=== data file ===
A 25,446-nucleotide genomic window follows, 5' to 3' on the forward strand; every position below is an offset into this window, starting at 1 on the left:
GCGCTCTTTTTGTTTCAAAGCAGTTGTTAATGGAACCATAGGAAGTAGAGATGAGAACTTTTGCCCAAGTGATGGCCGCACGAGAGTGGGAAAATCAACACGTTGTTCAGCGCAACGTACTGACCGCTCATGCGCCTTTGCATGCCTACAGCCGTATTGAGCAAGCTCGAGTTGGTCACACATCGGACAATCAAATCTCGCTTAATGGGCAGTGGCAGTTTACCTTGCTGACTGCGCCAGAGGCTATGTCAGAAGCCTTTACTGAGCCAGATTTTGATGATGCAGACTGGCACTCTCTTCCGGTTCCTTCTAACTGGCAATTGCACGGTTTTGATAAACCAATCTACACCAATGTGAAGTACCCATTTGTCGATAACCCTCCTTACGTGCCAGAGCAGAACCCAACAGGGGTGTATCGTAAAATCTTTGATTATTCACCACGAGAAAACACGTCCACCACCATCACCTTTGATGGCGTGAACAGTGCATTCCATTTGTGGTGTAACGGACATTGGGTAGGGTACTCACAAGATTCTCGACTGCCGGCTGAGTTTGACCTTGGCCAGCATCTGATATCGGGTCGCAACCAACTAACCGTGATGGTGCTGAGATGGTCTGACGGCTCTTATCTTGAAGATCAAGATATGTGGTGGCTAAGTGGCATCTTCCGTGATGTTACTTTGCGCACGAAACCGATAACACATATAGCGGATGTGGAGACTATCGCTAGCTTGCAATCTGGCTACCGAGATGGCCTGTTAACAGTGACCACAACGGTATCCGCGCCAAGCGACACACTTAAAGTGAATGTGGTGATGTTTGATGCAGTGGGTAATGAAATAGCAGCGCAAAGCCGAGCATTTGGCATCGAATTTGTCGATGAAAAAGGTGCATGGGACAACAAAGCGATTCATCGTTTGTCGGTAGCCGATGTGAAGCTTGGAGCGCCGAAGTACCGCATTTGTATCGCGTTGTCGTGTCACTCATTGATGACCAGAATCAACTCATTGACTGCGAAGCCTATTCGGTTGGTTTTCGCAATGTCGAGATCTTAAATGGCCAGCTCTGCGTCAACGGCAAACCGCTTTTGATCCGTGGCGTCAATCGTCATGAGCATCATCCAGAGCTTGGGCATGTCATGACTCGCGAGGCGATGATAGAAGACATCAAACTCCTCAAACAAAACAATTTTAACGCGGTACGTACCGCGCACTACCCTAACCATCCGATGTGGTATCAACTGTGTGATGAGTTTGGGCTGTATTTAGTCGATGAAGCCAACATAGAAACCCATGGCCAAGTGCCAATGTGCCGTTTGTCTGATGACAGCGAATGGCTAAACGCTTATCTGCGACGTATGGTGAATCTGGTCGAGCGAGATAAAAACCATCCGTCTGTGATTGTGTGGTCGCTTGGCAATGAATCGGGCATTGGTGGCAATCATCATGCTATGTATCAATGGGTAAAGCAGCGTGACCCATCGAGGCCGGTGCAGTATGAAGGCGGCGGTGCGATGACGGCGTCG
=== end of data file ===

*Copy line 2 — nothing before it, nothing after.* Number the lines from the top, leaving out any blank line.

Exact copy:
GCGCTCTTTTTGTTTCAAAGCAGTTGTTAATGGAACCATAGGAAGTAGAGATGAGAACTTTTGCCCAAGTGATGGCCGCACGAGAGTGGGAAAATCAACACGTTGTTCAGCGCAACGTACTGACCGCTCATGCGCCTTTGCATGCCTACAGCCGTATTGAGCAAGCTCGAGTTGGTCACACATCGGACAATCAAATCTCGCTTAATGGGCAGTGGCAGTTTACCTTGCTGACTGCGCCAGAGGCTATGTCAGAAGCCTTTACTGAGCCAGATTTTGATGATGCAGACTGGCACTCTCTTCCGGTTCCTTCTAACTGGCAATTGCACGGTTTTGATAAACCAATCTACACCAATGTGAAGTACCCATTTGTCGATAACCCTCCTTACGTGCCAGAGCAGAACCCAACAGGGGTGTATCGTAAAATCTTTGATTATTCACCACGAGAAAACACGTCCACCACCATCACCTTTGATGGCGTGAACAGTGCATTCCATTTGTGGTGTAACGGACATTGGGTAGGGTACTCACAAGATTCTCGACTGCCGGCTGAGTTTGACCTTGGCCAGCATCTGATATCGGGTCGCAACCAACTAACCGTGATGGTGCTGAGATGGTCTGACGGCTCTTATCTTGAAGATCAAGATATGTGGTGGCTAAGTGGCATCTTCCGTGATGTTACTTTGCGCACGAAACCGATAACACATATAGCGGATGTGGAGACTATCGCTAGCTTGCAATCTGGCTACCGAGATGGCCTGTTAACAGTGACCACAACGGTATCCGCGCCAAGCGACACACTTAAAGTGAATGTGGTGATGTTTGATGCAGTGGGTAATGAAATAGCAGCGCAAAGCCGAGCATTTGGCATCGAATTTGTCGATGAAAAAGGTGCATGGGACAACAAAGCGATTCATCGTTTGTCGGTAGCCGATGTGAAGCTTGGAGCGCCGAAGTACCGCATTTGTATCGCGTTGTCGTGTCACTCATTGATGACCAGAATCAACTCATTGACTGCGAAGCCTATTCGGTTGGTTTTCGCAATGTCGAGATCTTAAATGGCCAGCTCTGCGTCAACGGCAAACCGCTTTTGATCCGTGGCGTCAATCGTCATGAGCATCATCCAGAGCTTGGGCATGTCATGACTCGCGAGGCGATGATAGAAGACATCAAACTCCTCAAACAAAACAATTTTAACGCGGTACGTACCGCGCACTACCCTAACCATCCGATGTGGTATCAACTGTGTGATGAGTTTGGGCTGTATTTAGTCGATGAAGCCAACATAGAAACCCATGGCCAAGTGCCAATGTGCCGTTTGTCTGATGACAGCGAATGGCTAAACGCTTATCTGCGACGTATGGTGAATCTGGTCGAGCGAGATAAAAACCATCCGTCTGTGATTGTGTGGTCGCTTGGCAATGAATCGGGCATTGGTGGCAATCATCATGCTATGTATCAATGGGTAAAGCAGCGTGACCCATCGAGGCCGGTGCAGTATGAAGGCGGCGGTGCGATGACGGCGTCG